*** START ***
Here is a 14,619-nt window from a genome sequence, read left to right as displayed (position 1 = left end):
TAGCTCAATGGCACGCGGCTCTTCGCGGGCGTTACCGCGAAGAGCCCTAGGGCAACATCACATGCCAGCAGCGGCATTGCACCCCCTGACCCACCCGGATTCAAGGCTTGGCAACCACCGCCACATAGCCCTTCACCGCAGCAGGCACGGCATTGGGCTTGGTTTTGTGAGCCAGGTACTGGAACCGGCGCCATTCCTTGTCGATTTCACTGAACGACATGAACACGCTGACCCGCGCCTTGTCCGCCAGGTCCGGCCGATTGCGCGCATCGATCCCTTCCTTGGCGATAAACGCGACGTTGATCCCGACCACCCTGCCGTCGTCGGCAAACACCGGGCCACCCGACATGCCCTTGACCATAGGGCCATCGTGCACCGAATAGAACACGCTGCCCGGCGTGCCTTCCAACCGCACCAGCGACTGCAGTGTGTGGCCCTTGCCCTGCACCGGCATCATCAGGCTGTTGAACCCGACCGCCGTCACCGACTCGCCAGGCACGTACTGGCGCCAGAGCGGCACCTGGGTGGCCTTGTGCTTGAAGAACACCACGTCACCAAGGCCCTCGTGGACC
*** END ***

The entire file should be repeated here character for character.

Here is a 14,619-nt window from a genome sequence, read left to right as displayed (position 1 = left end):
TAGCTCAATGGCACGCGGCTCTTCGCGGGCGTTACCGCGAAGAGCCCTAGGGCAACATCACATGCCAGCAGCGGCATTGCACCCCCTGACCCACCCGGATTCAAGGCTTGGCAACCACCGCCACATAGCCCTTCACCGCAGCAGGCACGGCATTGGGCTTGGTTTTGTGAGCCAGGTACTGGAACCGGCGCCATTCCTTGTCGATTTCACTGAACGACATGAACACGCTGACCCGCGCCTTGTCCGCCAGGTCCGGCCGATTGCGCGCATCGATCCCTTCCTTGGCGATAAACGCGACGTTGATCCCGACCACCCTGCCGTCGTCGGCAAACACCGGGCCACCCGACATGCCCTTGACCATAGGGCCATCGTGCACCGAATAGAACACGCTGCCCGGCGTGCCTTCCAACCGCACCAGCGACTGCAGTGTGTGGCCCTTGCCCTGCACCGGCATCATCAGGCTGTTGAACCCGACCGCCGTCACCGACTCGCCAGGCACGTACTGGCGCCAGAGCGGCACCTGGGTGGCCTTGTGCTTGAAGAACACCACGTCACCAAGGCCCTCGTGGACC